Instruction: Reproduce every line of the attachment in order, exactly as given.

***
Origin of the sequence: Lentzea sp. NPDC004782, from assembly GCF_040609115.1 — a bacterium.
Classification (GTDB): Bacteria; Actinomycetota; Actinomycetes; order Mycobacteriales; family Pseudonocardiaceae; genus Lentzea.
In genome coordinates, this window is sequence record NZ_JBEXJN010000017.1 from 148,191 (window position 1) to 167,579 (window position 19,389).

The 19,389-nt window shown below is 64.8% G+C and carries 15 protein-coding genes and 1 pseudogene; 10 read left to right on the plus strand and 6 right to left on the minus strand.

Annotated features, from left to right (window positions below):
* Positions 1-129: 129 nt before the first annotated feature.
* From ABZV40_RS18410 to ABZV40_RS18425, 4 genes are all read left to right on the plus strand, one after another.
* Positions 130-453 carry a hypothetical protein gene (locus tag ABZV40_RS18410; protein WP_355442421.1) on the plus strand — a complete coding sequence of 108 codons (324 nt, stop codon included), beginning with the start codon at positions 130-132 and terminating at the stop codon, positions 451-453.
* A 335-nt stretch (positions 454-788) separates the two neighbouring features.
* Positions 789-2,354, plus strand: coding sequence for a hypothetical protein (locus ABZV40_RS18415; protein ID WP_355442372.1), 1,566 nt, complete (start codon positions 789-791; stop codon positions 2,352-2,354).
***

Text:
Origin of the sequence: Lentzea sp. NPDC004782, from assembly GCF_040609115.1 — a bacterium.
Classification (GTDB): Bacteria; Actinomycetota; Actinomycetes; order Mycobacteriales; family Pseudonocardiaceae; genus Lentzea.
In genome coordinates, this window is sequence record NZ_JBEXJN010000017.1 from 148,191 (window position 1) to 167,579 (window position 19,389).

The 19,389-nt window shown below is 64.8% G+C and carries 15 protein-coding genes and 1 pseudogene; 10 read left to right on the plus strand and 6 right to left on the minus strand.

Annotated features, from left to right (window positions below):
* Positions 1-129: 129 nt before the first annotated feature.
* From ABZV40_RS18410 to ABZV40_RS18425, 4 genes are all read left to right on the plus strand, one after another.
* Positions 130-453 carry a hypothetical protein gene (locus tag ABZV40_RS18410; protein WP_355442421.1) on the plus strand — a complete coding sequence of 108 codons (324 nt, stop codon included), beginning with the start codon at positions 130-132 and terminating at the stop codon, positions 451-453.
* A 335-nt stretch (positions 454-788) separates the two neighbouring features.
* Positions 789-2,354, plus strand: coding sequence for a hypothetical protein (locus ABZV40_RS18415; protein ID WP_355442372.1), 1,566 nt, complete (start codon positions 789-791; stop codon positions 2,352-2,354).